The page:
The changes in the hospital settings require a good efficient and rational leader who can manage and plan things during a change-making beneficial for the staff as well as patients. A successful and sustainable shift involves continuous contact, not only during the launch but after the plan's essential components are also in position. Effective change management becomes more probable if nursing leaders develop a definable plan by identifying priorities, threats, expectations, costs, return on investment, and cultural challenges that influence the success of the activities and responsibilities (Yang & Chen, 2019). The rational leader has to explain the nursing staff about why the electronic medical system is undertaken and the benefits of successful implementation will be, and what how the electronic system will be set up. The leader will inspire the workers by preparing the organization's successful education curriculum, or skills upgrade scheme. The leader will recognize the problems and balance the issues by making tactics to combat the staff's resistance to the electronic medical system. In offering personal therapy (if required) to relieve any change-related concerns, the nurse leader can also provide a rational approach. Last but not least, the logical leader must also control execution and, if possible, fine-tuning (MacKillop, 2018).
In the logical leadership style, the transition is introduced and well embraced as opposed to a task-oriented leadership style. The task-oriented leader aims to build an agile and fast-responding organization that can rapidly identify threats and capture possibilities as strategies for transformation are planned and put into action. Task-oriented leaders agree that change is ongoing, and the requisite organizational maturity is adaptability. Continued leadership requires an insistent approach to transition. Concern to the employees and the problems is not mitigated strategically (Alvi & Rana, 2019). Instead, it is assumed that an organization needs reform. A task-oriented leader's prime objective is the job itself. Supplying organizational help, training, and encouragement is seen as a diversion that takes time away from what the boss considers as vital tasks — those specifically relevant to the job at hand. If they feel unable to control any part of their employment, employees may become demoralized. If the task-oriented leader wants to monitor the situation, its workers can become dissatisfied and also have decreased job satisfaction (Rüzgar, 2018). Exacerbating the issue is the reality that a task-oriented boss is completely disinterested in the thoughts or feelings of the workforce and does not see much benefit in having flexibility for his staff.
While there can be many unforeseen consequences of the electronic medical system, while balancing the benefits and drawback are important as they are beneficial particularly at the level of health care systems. The potential drawback of the electronic medical system is the risk of privacy violations for patients, which is a rising concern for patients due to the increasing amount of health details transmitted over the network. To resolve a few of these concerns, decision-makers have introduced steps to protect the safety and confidentiality of the medical profession (Dendere et al., 2019). For example, all electronic medical systems require an audit function that allows network administrators to identify each patient who has viewed every aspect of a specific health record. For staff who have unauthorized access to the records, many doctors and hospitals enforce strict, no-tolerance policies. Besides, end-users of an electronic medical system can encounter intense emotions and reactions as they strive to adjust to new technologies and application disturbances. Changes in an organization's power structure can also arise due to an electronic medical system being introduced. A doctor can lose his or her autonomy in determining medical decisions, for example, because an electronic medical system prevents the authorization of such tests or medicines (Kamal, 2018). Organizations should ensure that basic hospital services could still be delivered throughout the existence of technologies, particularly in times whenever system downtime may be crucial.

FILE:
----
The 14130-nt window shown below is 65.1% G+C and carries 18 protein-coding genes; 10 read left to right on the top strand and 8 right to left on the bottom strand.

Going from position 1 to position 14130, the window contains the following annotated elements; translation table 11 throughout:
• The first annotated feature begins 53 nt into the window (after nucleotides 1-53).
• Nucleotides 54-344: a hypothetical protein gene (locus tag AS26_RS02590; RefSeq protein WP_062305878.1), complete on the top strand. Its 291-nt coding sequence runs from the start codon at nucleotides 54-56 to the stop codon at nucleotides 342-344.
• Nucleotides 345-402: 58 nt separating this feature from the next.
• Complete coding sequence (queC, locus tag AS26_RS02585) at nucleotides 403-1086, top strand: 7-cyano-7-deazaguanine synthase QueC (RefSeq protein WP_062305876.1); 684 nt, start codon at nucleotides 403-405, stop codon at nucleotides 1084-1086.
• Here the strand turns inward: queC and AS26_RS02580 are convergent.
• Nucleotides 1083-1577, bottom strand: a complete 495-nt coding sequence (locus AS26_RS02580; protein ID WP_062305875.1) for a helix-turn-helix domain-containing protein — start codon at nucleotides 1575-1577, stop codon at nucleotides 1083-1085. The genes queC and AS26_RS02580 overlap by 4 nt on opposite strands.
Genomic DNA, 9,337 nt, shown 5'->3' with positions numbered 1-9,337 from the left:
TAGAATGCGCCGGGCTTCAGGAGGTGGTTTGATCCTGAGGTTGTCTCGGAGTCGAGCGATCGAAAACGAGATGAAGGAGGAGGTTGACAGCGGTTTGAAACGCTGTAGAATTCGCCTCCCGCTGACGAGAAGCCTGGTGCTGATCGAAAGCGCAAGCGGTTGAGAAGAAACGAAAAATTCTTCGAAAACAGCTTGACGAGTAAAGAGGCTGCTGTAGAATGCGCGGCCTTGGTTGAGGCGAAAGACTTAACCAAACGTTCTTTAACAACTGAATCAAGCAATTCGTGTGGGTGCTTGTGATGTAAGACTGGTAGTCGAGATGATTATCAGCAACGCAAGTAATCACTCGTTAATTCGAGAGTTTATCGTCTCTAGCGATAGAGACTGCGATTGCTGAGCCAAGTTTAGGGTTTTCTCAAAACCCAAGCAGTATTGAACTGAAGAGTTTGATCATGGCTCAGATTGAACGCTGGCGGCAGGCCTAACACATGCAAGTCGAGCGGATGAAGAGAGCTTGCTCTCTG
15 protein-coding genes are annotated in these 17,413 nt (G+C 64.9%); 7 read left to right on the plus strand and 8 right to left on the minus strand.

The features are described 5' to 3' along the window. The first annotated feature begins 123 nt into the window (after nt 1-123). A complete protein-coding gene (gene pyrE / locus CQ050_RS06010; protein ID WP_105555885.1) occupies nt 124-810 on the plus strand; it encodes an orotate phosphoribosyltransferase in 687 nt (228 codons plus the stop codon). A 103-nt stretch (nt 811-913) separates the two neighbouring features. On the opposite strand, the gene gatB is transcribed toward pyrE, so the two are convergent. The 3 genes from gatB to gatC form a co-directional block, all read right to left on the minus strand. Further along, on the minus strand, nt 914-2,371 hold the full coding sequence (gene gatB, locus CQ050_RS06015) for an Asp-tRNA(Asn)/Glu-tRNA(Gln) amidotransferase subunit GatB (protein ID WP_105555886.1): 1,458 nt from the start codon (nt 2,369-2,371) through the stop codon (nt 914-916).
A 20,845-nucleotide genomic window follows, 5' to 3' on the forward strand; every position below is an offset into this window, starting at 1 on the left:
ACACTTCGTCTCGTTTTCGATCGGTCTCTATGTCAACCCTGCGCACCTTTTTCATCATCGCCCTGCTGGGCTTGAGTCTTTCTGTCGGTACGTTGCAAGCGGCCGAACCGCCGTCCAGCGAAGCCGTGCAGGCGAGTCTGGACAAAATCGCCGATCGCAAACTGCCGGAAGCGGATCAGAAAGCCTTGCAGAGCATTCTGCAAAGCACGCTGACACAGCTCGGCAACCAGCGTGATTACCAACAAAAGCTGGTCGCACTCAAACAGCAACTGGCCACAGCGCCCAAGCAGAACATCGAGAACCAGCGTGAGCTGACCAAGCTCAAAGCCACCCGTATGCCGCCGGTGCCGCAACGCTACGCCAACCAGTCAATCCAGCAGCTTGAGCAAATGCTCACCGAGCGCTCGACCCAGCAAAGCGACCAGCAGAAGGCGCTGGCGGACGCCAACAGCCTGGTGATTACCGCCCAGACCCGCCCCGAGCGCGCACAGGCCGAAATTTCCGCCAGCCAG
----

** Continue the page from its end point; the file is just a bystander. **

The electronic medical system helps providers better coordinate patient care and deliver quality health care by providing reliable, up-to-date, and detailed patient information at the point of treatment. Facilitating fast access to medical information for a more organized, more reliable treatment. Electronic medical records monitor the usage of pharmaceutical drugs by traditional software. For district-wide programs, this database is eligible for transitions or potential enrollment to all locations throughout the local health district. The rational leader has to explain the nursing staff on why the electronic medical system is implemented and the benefits of effective introduction will be, and what how the electronic system will be set up. While there are several unforeseen effects of electronic medical systems, while weighing the benefits and drawbacks of such schemes, they are beneficial, particularly at the systemic stage.
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Burnes, B. (2020). The origins of Lewin’s three-step model of change. The Journal of Applied Behavioral Science, 56(1), 32-59.
Cummings, S., Bridgman, T., & Brown, K. (2016). Unfreezing change as three steps: rethinking Kurt Lewin’s legacy for change management. Human Relations, 69(1), 33-60.
Debono, D., Taylor, N., Lipworth, W., Greenfield, D., Travaglia, J., Black, D., & Braithwaite, J. (2017). Applying the theoretical domains framework to identify barriers and targeted interventions to enhance nurses’ use of electronic medication management systems in two Australian hospitals. Implementation Science, 12(1), 42.